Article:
American Literature Month: ‘One Flew Over the Cuckoo’s Nest’ by Ken Kesey **** (Classics Club #4)

Unusually for me, I actually watched the film version of One Flew Over the Cuckoo’s Nest before acquainting myself with the story in its original form.  I enjoyed it so much, however, that I wanted to pick it up in paperback as soon as I possibly could.  I subsequently made it part of my Classics Club list so that I had more chance of actually reading it.  It also slotted in nicely with my stack of American Literature Month reads.

One Flew Over the Cuckoo’s Nest, Kesey’s 1962 debut novel, is set in an Oregon State Mental Hospital, ‘with a strict, unbending routine’.  The whole is ruled over by the tyrannical Nurse Ratched, surely one of the most memorable and truly formidable characters in literature.  The arrival of R.P. McMurphy, ‘the swaggering fun-loving trickster with a devilish grin’, serves to shake things up; he ‘battles Nurse Ratched and the ward regime’, challenging everyone’s beliefs about the concept of madness as he goes.  ‘Who, of them all, is really insane?’ asks the book’s blurb.

The novel’s title is taken from a children’s folk rhyme.  It is narrated by Chief, a largely silent character: a ‘six-foot-eight sweeping machine, scared of its own shadow’.  He begins the tale by telling us of the way in which: ‘They’re mopping up when I come out the dorm, all three of them sulking and hating everything…  When they hate like this, better if they don’t see me.  I creep along the wall quiet as dust in my canvas shoes, but they got special sensitive equipment detects my fear and they all look up, all three at once, eyes glittering out of the black faces like the hard glitter of radio tubes out of the back of our old radio’.  Chief is such an interestingly-positioned narrator: ‘They don’t bother not talking out loud about their hate secrets when I’m nearby because they think I’m deaf and dumb.  Everybody think so.  I’m cagey enough to fool them that much…  They can’t tell so much about you if you got your eyes closed’.  One cannot help but believe in every word he says, particularly with regard to the following statement: ‘It is still hard for me to have a clear mind thinking on it.  But it’s the truth even if it didn’t happen’.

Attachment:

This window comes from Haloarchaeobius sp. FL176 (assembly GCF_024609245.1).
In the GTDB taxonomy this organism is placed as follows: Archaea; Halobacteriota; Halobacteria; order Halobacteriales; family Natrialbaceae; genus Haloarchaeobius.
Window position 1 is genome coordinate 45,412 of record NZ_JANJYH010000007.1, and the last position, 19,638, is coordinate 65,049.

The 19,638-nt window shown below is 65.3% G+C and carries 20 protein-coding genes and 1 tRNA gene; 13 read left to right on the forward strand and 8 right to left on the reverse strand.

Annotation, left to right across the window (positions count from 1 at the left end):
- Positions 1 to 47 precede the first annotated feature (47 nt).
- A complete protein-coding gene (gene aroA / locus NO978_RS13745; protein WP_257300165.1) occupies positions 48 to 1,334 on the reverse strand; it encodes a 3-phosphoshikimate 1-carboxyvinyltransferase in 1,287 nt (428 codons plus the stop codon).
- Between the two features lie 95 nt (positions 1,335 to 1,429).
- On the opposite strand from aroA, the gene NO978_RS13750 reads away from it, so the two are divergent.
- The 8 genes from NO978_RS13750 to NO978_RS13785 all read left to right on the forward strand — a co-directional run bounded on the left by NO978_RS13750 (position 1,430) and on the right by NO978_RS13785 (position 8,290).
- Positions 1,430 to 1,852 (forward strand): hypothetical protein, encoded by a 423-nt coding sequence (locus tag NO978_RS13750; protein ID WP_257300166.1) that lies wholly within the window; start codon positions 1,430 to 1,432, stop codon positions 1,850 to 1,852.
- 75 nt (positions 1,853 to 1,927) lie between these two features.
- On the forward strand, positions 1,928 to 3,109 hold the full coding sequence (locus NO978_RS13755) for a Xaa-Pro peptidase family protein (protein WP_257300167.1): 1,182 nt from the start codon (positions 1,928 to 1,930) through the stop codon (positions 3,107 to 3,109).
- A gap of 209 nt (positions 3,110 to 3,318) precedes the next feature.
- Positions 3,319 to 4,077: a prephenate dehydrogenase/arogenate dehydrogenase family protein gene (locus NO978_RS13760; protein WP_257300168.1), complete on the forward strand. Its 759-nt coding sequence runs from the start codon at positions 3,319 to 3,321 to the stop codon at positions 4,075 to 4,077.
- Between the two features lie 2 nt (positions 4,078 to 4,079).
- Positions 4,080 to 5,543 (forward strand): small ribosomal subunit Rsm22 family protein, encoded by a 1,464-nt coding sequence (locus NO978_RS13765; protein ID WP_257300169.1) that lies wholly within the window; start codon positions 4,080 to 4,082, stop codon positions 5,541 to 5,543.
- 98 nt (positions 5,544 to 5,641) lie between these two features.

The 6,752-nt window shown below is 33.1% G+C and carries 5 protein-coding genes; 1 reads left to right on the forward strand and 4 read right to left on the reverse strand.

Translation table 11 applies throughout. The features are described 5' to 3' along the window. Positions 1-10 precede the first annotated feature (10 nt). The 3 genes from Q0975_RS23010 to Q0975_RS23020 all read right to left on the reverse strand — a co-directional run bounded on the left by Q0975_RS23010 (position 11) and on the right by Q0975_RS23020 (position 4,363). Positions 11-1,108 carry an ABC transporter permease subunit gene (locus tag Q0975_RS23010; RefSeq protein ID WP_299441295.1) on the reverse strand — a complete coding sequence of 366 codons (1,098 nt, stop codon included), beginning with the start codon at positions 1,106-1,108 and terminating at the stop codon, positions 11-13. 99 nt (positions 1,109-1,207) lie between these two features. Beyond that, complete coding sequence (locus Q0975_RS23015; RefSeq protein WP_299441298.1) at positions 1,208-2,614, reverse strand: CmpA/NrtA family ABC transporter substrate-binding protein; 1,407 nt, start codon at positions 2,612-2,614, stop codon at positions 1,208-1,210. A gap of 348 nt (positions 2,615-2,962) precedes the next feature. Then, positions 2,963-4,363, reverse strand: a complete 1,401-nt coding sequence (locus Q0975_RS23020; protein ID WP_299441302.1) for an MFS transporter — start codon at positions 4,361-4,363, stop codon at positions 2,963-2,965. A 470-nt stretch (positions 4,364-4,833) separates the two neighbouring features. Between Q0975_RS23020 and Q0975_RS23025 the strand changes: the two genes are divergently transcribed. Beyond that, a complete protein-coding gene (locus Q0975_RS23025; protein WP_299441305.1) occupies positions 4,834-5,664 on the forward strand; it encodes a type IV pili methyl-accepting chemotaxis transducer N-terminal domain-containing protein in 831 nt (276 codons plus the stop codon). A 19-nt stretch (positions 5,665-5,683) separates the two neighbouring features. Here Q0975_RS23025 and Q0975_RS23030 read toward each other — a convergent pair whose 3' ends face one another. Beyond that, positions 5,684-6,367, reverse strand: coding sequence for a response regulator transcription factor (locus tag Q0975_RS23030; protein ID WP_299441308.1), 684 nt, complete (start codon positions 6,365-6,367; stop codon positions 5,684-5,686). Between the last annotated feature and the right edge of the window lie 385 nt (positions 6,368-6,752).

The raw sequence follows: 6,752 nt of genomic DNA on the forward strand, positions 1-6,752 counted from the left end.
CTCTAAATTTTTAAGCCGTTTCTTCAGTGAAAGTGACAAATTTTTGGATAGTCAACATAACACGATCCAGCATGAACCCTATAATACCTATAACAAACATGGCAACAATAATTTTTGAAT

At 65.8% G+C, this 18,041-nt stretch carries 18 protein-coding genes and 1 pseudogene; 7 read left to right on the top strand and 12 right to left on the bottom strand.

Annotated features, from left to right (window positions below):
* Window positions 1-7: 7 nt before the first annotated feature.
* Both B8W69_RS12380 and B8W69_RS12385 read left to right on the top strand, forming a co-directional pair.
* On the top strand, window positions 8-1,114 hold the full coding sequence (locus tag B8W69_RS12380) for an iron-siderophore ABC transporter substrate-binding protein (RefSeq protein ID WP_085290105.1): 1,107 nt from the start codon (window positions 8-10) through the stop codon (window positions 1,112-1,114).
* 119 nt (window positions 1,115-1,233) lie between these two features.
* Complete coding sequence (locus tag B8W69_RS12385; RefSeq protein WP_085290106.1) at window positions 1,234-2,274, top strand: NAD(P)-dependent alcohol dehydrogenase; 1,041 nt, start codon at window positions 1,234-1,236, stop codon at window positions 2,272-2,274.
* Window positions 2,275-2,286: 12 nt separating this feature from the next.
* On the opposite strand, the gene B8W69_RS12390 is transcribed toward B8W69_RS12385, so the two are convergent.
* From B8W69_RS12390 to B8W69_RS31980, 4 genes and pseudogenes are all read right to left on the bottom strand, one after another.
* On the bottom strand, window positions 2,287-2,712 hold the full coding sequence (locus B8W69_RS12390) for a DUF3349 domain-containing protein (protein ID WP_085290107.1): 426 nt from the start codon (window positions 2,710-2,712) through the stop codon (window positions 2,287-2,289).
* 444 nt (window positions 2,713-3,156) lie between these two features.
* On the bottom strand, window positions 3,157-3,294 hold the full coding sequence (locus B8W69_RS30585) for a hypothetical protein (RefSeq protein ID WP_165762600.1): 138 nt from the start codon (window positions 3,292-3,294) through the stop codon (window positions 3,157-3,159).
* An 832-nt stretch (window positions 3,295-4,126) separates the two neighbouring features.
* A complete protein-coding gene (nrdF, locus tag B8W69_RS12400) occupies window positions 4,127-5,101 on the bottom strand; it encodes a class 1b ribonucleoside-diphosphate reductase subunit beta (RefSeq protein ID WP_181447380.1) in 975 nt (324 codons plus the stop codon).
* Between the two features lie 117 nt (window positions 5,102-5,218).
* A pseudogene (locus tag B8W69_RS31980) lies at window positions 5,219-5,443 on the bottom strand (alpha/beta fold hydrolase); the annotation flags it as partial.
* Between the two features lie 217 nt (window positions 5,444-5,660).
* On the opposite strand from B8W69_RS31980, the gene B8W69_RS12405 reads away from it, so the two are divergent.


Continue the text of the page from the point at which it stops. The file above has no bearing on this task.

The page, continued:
Many narrative techniques can be found within One Flew Over the Cuckoo’s Nest.  Chief’s voice could almost be termed prosaic in a couple of instances, but he serves to move the story along incredibly well, and the pace of the whole is just about perfect.  The present tense has been used to good effect too.  Chief is most informative; he tells us how the wards are split up and how the whole is managed, and shows us the diversity of the patients.  The way in which Kesey has used different levels of insanity works marvellously.  He is also adept at demonstrating the brutality within the institution, particularly with regard to some of the treatments used.

The exaggerations which Chief makes about Nurse Ratched serve to make her come across as a grotesque and terrifying character: ‘She’s going to tear the black bastards limb from limb, she’s so furious.  She’s swelling up…  She really lets herself go and her painted smile twists, stretches to an open snarl, and she blows up bigger and bigger, big as a tractor…’.  He also describes McMurphy in a memorable manner: ‘The way he talks, his wink, his loud talk, his swagger all remind me of a car salesman or a stock auctioneer’.  Of himself, and his reasons for being committed, McMurphy says: ‘If it gets me outta those damned pea fields I’ll be whatever their little heart desires, be it psychopath or mad dog or werewolf, because I don’t care if I never see another weeding’ hoe to my dying day’.  The exaggerated elements throughout One Flew Over the Cuckoo’s Nest become almost make-believe in their style; there is a definite and rather well adjusted strand of magical realism which can be traced from time to time.

Kesey’s dialogue is most amusing in places, and the entirety of his debut has been well stylised.  One Flew Over the Cuckoo’s Nest is incredibly engrossing and well worth a read, even if you are familiar with the film – the shift in perspective alone makes it a worthwhile exercise.

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One thought on “American Literature Month: ‘One Flew Over the Cuckoo’s Nest’ by Ken Kesey **** (Classics Club #4)

  1. Pingback: Farewell, Classics Club List! | theliterarysisters

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